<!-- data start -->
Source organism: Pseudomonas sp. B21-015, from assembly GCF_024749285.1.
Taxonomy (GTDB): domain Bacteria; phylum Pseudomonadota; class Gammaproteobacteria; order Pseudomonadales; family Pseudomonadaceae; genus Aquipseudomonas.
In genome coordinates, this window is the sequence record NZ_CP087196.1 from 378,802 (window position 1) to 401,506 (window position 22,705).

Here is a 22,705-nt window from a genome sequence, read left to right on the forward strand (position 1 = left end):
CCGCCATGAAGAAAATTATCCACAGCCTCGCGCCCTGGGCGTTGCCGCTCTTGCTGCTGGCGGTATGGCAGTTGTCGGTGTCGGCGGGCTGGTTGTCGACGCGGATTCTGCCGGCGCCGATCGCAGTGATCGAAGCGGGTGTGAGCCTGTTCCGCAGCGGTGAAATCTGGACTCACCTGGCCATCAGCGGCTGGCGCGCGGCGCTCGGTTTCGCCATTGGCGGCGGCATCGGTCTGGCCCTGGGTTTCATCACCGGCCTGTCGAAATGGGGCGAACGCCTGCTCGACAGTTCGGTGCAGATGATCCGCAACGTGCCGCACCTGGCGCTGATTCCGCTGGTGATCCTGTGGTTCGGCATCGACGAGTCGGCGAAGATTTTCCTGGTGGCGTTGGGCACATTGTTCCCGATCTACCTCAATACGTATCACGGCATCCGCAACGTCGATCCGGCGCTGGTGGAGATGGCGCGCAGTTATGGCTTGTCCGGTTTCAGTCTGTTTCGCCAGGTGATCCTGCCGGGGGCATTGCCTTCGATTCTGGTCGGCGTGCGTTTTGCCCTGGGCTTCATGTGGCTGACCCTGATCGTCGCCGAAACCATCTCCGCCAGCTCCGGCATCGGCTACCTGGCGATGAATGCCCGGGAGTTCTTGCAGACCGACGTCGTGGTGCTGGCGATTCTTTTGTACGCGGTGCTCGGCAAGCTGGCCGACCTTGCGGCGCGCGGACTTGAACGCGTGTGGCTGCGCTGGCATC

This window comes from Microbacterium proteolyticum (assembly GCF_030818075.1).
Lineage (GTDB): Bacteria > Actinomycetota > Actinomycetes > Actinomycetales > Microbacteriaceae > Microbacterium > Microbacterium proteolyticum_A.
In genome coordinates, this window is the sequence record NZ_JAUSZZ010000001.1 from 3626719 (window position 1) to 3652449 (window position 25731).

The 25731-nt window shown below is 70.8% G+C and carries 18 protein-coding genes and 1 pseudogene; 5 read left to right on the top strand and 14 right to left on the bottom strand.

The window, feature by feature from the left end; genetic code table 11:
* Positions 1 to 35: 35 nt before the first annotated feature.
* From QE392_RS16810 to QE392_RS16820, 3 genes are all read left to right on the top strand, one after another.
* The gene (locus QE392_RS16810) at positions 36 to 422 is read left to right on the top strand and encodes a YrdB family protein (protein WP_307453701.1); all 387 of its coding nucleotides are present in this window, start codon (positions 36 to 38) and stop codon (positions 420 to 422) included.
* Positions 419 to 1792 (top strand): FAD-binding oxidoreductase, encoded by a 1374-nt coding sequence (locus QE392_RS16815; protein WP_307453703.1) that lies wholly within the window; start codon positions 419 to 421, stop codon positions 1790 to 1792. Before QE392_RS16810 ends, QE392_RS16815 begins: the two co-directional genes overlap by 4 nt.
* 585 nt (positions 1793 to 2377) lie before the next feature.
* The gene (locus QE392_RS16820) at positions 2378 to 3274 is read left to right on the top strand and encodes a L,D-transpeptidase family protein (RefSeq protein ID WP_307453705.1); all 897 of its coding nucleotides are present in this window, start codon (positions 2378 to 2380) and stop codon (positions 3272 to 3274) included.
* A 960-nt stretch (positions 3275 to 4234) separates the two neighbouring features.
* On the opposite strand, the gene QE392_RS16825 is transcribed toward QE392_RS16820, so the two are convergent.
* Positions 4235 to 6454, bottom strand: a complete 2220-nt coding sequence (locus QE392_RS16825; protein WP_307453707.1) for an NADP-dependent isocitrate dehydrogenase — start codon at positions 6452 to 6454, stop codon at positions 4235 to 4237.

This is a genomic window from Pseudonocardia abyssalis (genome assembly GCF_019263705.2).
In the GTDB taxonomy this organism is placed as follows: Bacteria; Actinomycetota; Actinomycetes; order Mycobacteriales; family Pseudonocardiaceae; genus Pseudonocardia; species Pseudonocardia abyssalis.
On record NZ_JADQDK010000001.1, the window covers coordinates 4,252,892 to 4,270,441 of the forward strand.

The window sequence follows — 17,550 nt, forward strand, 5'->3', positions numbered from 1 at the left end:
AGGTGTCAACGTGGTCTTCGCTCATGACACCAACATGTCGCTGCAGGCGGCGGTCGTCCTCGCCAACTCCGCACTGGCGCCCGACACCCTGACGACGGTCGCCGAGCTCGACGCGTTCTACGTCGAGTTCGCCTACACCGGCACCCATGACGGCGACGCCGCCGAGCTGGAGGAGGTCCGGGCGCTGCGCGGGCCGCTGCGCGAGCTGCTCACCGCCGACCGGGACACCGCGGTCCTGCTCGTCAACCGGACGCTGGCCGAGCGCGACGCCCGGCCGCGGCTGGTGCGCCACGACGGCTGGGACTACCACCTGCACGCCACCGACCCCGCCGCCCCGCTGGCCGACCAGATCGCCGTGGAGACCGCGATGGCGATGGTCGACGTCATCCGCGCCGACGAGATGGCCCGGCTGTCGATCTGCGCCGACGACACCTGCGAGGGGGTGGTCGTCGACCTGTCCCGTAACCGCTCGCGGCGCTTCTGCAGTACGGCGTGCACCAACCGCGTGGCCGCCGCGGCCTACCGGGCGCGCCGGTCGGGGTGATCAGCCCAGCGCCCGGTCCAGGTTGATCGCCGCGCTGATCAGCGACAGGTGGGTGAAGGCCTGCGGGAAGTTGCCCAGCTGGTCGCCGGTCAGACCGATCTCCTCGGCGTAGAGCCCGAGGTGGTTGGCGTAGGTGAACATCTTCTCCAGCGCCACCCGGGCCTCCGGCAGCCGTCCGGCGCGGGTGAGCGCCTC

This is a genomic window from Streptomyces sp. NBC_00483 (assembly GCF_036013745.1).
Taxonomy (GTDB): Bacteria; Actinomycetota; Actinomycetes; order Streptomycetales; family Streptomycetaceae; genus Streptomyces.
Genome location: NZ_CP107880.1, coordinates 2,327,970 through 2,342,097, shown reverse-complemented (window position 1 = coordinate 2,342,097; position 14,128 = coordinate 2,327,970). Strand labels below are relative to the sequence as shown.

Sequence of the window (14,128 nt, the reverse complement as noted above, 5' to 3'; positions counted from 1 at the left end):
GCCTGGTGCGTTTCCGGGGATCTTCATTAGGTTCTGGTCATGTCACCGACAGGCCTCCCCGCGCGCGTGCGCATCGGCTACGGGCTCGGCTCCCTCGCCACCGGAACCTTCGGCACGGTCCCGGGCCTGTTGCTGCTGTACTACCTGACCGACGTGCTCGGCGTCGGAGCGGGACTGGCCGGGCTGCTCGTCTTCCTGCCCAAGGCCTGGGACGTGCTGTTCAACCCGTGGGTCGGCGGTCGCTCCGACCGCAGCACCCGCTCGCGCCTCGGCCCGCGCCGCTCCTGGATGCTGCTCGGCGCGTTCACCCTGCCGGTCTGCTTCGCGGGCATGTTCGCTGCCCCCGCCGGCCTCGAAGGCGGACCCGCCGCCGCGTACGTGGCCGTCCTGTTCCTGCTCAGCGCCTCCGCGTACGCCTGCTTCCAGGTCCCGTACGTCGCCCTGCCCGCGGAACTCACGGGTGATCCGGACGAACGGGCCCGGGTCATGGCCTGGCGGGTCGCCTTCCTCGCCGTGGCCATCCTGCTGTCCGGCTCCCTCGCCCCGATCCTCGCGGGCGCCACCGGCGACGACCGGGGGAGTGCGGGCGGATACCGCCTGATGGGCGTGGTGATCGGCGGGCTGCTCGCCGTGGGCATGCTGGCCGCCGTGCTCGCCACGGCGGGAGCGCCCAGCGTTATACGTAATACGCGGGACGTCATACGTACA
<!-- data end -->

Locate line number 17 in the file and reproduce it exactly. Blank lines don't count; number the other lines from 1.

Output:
* A 960-nt stretch (positions 3275 to 4234) separates the two neighbouring features.